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Special Education

Massachusetts State Performance Plan (MA SPP) and Annual Performance Reports (MA APR)

The Individuals with Disabilities Education Act (IDEA) says that each state must submit a state performance plan/annual performance report (SPP/APR) to the federal government. This SPP/APR explains how the state is working to meet IDEA's requirements. SPP/APRs include:

  • Indicators that measure child and family outcomes. These are called "Performance Indicators." There are eight Performance Indicators.
  • Indicators that measure compliance with IDEA. These are called "Compliance Indicators." There are nine Compliance Indicators.

You can see school district data for our state's Performance and Compliance Indicators on the Massachusetts School and District Profiles website.

Framing Questions and Indicators

The Office of Special Education Planning and Policy (SEPP) manages the collection, organization, and data analysis for the 17 Indicators of Special Education performance and compliance under the Individuals with Disabilities Act (IDEA). This Indicator data is gathered and submitted each year to the Office of Special Education Programs (OSEP) in the State Performance Plan and Annual Performance Report (SPP/APR).

The Framing Questions are overarching questions about the importance and meaning of each Indicator. Each question gives stakeholders a context to better understand the Commonwealth's quality of special education services. In addition, each webpage includes a description of the Indicator, how it is measured, what the data shows, what that data means for students and their families, and additional resources to learn more.

The Department of Elementary and Secondary Education (DESE) plays an important role in ensuring access to high-quality education for all students in the Commonwealth. Part of this mission of General Supervision of IDEA compliance is to ensure that tools and interventions in use to help students with disabilities are not also perpetuating inequities. DESE is committed to strengthening the skills and knowledge to provide greater access and opportunities for all students. DESE recognizes the necessity of understanding how policies and practices can support more equitable student outcomes. The Framing Questions and the Indicators look closely at performance and compliance data as it relates to race, ethnicity, language, and specific disability categories. SEPP strives to close not only achievement but equity gaps across all Indicators to improve outcomes for students with disabilities.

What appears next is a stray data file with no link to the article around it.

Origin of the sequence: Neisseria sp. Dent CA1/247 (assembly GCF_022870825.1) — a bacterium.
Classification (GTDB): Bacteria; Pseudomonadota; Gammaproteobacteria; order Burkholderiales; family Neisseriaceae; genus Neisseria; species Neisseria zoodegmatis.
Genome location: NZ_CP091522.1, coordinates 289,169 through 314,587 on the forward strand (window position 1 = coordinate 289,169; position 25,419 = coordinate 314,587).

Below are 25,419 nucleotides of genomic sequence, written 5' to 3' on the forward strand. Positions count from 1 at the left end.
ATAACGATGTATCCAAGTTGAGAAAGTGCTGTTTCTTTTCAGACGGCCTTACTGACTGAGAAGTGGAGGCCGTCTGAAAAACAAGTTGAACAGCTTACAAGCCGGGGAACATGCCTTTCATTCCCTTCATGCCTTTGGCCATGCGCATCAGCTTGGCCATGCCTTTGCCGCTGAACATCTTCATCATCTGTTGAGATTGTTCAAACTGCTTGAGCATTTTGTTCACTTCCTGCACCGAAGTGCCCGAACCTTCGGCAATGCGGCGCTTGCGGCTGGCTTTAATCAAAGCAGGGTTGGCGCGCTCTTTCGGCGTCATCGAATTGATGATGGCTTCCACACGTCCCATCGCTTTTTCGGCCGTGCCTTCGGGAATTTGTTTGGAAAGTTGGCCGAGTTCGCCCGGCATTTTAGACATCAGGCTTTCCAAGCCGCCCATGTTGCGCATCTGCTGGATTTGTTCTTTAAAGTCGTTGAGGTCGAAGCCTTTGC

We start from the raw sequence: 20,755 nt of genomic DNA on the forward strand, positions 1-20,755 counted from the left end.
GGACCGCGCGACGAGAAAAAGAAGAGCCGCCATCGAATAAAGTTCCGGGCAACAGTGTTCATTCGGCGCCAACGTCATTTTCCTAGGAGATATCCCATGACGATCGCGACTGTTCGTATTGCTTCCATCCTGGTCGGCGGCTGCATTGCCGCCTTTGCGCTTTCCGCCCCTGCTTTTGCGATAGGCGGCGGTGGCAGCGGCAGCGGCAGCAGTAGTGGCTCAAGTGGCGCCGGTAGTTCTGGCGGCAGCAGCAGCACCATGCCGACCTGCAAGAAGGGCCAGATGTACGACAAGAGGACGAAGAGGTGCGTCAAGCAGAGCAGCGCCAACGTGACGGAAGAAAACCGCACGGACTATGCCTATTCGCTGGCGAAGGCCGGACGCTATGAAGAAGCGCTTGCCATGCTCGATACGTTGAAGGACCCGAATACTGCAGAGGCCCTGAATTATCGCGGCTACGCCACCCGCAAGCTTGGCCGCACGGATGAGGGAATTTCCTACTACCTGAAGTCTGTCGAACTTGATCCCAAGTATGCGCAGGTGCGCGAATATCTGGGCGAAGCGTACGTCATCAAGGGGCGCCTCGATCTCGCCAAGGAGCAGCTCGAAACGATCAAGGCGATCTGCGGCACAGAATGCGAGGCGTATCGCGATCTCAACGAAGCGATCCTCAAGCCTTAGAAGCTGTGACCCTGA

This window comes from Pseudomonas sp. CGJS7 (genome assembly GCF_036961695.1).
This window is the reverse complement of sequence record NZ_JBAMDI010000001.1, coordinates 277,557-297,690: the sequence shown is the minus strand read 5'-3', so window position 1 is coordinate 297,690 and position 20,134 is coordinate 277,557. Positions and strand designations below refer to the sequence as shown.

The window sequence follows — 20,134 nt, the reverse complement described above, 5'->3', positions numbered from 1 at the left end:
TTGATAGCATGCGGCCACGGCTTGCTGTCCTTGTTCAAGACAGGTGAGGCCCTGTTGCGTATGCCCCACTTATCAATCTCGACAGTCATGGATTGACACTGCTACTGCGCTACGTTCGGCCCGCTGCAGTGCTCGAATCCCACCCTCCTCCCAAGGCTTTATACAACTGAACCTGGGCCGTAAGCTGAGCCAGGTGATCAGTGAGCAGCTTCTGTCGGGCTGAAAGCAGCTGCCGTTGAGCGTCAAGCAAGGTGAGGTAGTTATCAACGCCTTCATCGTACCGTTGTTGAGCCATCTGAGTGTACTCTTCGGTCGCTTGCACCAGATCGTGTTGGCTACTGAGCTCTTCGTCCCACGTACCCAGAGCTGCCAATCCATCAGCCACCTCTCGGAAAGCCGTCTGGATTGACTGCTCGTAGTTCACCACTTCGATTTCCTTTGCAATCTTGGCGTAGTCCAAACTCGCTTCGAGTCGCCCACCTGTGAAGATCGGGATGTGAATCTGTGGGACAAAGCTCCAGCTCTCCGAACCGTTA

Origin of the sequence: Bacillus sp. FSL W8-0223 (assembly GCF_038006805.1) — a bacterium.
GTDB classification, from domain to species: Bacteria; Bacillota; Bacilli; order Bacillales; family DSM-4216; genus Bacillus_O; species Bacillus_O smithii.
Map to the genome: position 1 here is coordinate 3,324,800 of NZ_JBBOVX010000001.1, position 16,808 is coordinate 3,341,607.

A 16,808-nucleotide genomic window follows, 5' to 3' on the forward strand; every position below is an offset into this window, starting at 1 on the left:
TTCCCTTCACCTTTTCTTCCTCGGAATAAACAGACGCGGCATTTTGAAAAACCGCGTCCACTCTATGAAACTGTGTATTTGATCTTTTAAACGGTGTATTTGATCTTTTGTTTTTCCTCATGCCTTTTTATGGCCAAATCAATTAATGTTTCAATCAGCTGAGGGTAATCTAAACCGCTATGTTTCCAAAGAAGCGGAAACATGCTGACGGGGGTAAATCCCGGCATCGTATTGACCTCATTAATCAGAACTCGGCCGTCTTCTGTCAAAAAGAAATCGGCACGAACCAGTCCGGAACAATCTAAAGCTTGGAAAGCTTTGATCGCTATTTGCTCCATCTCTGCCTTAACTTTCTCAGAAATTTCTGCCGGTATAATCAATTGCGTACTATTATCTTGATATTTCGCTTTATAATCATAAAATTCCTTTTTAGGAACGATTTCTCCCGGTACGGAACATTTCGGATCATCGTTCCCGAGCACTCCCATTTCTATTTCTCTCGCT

Framing QuestionsIndicators
How do schools meaningfully engage parents in the education of their children with disabilities?
Are children and youth appropriately referred, evaluated, and determined eligible for special education in a timely manner?
What educational environments are children and youth with disabilities a part of, and do they have meaningful access to the general curriculum and the life of the school?
What progress are young children with disabilities making as it relates to social-emotional and cognitive development, and what systems are in place to improve outcomes?
Are children and youth equitably referred, evaluated, and determined eligible without biases?

Are children and youth with disabilities receiving equitable behavioral support to minimize disciplinary action?

Are the suspension and expulsion rates equitable for students with disabilities and for students with disabilities by race and ethnicity?

In what ways are children and youth with disabilities participating in statewide assessments at rates that meet state targets?

In what ways are children and youth with disabilities meeting grade level academic achievement standards?

What knowledge, skills, and experiences have youth with disabilities gained in order to complete postsecondary education or training, to access a job that matches their individual interests and skills, to earn a life-sustaining wage, and to be an active member of the community?
Does the state's dispute resolution system result in settlement and mediation agreements?

SPP Indicators Printable Cards — The IDEA Data Center, funded by the Department of Education's Office of Special Education Programs, has created a printable list of the Indicators for Part B and Part C.

State Reports and the Office of Special Education Program (OSEP) Responses

Massachusetts's SPP/APR Submissions:

A state is required to submit a state performance plan (SPP) at least every six years. Each year, states must report against the targets in its SPP in an annual performance report (APR). The state systemic improvement plan (SSIP) is part of the SPP/APR but required a separate report until FFY2020. They are submitted and approved by OSEP each year. FFY refers to Federal Fiscal Year.

State Performance Plans (SPP) Letters and Annual Performance Report (APR) Letters

Below you will find the most recent State Performance Plan/Annual Performance Report (SPP/APR) and the Office of Special Education Programs' (OSEP) response, including any required actions.

Local School and District Information

Additional Resources

For more information about the SPP/APR Indicators contact:

Special Education Planning and Policy Office
specialeducation@doe.mass.edu
781-338-3375

Last Updated: November 30, 2022

 
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